Post Author: Crystal Rook
My flight has safely landed back into town after visiting Wakanda – the mythical and majestic homeland revealed in the film Black Panther – a journey that left me mesmerized. I was immediately pulled into the world of Wakanda, with its technological advancements, beautiful African fashions, futuristic architecture, and tribal rituals so intense that, when my visit came to a close, I did not want to leave. I truly enjoyed getting to know the king of Wakanda, T’Challa (Chadwick Boseman), his sister and Wakanda’s key inventor, Shuri (Letitia Wright), and the fierce Dora Milaje, all-female warriors who protect the king. During my journey, I witnessed T’Challa fight for his honor and birthright to rule Wakanda after his father King T’Chaka’s sudden death, all the while struggling to keep his country safe and of one accord during the transition of power.
My self-pride as a Black woman was immensely heightened by the bold presence and uniquely authoritative femininity of Nakia (Lupita Nyong’o), spy and love interest of T’Challa. Equally impactful was this same powerful femininity in Okoye (Danai Gurira), the head of Wakanda security and General of the Dora Milaje. Certainly, my trip would not have been complete without the dramatic and complex encounters between T’Challa and villain Erik Killmonger (Michael B. Jordan), and Killmonger’s partner in crime Ulysses Klaue (Andy Serkis). The story unfolds with heightened drama for T’Challa when diplomacy becomes even more complicated by a would-be chance meeting with CIA Agent Andy Ross (Martin Freeman), the man with whom he became acquainted in Captain America: Civil War. Each complex character navigates their intertwined narratives and conflicting interests, leading to the seminal purpose of saving the world, or destroying it.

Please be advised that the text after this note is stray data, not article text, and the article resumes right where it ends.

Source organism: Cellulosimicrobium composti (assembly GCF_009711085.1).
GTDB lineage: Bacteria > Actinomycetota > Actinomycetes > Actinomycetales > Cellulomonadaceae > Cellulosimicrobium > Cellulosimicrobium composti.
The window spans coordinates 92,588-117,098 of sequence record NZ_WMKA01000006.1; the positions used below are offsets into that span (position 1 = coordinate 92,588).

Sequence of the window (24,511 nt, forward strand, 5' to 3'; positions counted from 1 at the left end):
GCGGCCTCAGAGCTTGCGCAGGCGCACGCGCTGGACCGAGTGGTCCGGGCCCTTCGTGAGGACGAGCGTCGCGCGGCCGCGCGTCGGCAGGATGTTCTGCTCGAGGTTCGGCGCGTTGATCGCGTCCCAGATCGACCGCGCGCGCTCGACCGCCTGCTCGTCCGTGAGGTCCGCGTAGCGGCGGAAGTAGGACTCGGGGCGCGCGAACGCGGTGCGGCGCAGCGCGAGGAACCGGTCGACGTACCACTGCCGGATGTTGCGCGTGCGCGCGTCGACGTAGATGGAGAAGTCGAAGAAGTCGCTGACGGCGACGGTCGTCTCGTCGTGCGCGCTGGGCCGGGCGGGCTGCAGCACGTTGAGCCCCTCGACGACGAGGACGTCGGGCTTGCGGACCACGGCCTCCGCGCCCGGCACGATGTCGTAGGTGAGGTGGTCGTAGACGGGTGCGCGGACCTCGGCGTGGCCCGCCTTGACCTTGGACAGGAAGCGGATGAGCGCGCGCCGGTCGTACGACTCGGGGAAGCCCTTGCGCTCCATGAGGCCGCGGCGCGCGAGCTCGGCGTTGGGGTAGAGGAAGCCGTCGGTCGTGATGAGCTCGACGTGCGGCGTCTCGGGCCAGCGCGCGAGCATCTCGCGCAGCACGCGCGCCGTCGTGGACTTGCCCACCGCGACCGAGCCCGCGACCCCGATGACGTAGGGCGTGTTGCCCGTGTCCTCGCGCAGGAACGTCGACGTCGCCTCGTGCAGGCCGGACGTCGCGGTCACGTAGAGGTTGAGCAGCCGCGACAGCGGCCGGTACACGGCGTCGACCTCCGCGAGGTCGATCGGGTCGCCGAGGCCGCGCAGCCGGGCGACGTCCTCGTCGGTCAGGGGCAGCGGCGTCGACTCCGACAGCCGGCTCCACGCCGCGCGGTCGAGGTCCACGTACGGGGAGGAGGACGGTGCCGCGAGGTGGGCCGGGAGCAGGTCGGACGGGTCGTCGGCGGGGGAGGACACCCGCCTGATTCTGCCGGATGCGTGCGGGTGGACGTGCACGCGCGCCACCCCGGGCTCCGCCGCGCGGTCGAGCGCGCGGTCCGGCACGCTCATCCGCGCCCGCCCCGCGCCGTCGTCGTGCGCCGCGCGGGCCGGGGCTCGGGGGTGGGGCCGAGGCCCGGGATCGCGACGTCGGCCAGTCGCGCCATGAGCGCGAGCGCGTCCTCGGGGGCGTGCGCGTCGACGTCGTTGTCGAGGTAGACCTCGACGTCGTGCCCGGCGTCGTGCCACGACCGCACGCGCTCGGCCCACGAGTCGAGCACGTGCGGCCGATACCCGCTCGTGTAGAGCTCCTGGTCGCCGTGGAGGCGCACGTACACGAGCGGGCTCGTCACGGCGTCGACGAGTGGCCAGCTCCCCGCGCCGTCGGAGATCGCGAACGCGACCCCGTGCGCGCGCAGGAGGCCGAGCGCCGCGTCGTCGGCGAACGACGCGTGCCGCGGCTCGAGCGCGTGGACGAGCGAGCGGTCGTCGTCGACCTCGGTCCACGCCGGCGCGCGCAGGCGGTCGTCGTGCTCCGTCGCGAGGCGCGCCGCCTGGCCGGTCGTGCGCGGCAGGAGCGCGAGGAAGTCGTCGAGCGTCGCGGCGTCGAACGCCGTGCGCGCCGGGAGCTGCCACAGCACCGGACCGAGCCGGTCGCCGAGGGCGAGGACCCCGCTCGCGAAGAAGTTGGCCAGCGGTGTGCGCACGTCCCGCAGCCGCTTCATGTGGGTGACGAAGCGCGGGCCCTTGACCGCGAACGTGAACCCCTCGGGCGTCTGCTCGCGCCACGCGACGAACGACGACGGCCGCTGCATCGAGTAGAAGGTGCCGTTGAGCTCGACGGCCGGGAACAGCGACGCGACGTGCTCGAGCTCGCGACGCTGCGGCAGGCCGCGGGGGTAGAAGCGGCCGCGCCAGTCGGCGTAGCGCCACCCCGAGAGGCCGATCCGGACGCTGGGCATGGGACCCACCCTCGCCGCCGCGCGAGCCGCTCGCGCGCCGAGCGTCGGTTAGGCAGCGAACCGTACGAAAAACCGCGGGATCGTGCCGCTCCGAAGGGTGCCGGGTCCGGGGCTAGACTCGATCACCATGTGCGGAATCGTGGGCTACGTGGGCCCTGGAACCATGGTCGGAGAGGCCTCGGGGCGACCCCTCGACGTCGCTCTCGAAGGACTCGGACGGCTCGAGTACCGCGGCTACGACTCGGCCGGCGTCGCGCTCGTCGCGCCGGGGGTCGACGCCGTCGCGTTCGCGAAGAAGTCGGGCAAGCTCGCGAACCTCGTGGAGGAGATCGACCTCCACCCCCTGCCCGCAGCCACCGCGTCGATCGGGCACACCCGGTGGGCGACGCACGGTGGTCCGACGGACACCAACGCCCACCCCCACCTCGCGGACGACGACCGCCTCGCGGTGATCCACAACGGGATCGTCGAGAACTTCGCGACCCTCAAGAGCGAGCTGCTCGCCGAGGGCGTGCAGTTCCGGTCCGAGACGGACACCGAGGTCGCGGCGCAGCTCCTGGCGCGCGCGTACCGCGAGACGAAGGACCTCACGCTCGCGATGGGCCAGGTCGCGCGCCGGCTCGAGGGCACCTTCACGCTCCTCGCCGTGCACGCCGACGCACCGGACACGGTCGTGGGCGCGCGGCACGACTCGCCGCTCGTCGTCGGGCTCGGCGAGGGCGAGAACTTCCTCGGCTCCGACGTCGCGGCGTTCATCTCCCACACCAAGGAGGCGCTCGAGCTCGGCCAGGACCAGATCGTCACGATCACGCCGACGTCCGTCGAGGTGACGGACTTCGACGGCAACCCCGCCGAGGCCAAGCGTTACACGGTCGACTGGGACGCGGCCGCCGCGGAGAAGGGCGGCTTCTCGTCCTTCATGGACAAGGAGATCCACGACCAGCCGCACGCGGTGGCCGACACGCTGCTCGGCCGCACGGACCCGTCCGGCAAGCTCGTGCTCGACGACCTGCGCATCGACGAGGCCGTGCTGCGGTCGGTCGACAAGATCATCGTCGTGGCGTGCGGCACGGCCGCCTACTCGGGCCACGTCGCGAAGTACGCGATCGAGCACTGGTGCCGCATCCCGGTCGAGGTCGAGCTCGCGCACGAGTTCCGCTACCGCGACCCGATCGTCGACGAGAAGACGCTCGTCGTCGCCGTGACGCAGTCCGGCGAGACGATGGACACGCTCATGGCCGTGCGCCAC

My Black Panther journey was made possible by the creators of that character: writer and artist Jack Kirby, and writer and editor Stan Lee, who also makes a cameo in every Marvel movie. Black Panther first appeared in the July 1966 issue of Fantastic Four. While the Black Panther character has been confused with the Black Panther Party (which was formed in October of 1966 in Oakland, California), the two are not synonymous. Black Panther first joined the Marvel cinematic world in Captain America: Civil War in 2016. T’Challa will make another Marvel movie appearance in the upcoming Avengers: Infinity War film (debuting in April 2018) where he will fight – and hopefully save the world – alongside Iron Man, Spider Man, Captain America, the Hulk, Doctor Strange, and others.
What made my trip to Wakanda even more special was that I shared this momentous occasion with millions of people in the world, particularly people of the African diaspora. Many of my friends and associates had already seen Black Panther twice by the time I saw it on the Sunday night of its opening weekend. I have never felt such an energy of love for Blackness blended with an anxiousness to see any movie in my life. Who knew that a fictitious movie would cause people nationwide to come together in one accord with Black pride, wearing Dashikis, African attire, or dressing in all Black, and taking selfies in front of countless Black Panther posters?
Simply put, I love us [African diaspora peoples]! Who else would dress up as King Jaffe of Zamunda from the movie Coming to America, bring soul food plates to the movies, and flash mob African dances after seeing a film? When the question of “Who does that?” is asked, the answer rings clearly: “Black people.” Black Panther has given us the unwritten permission to be Black, do Black, and act Black in various ways. This journey to Wakanda is one we take together.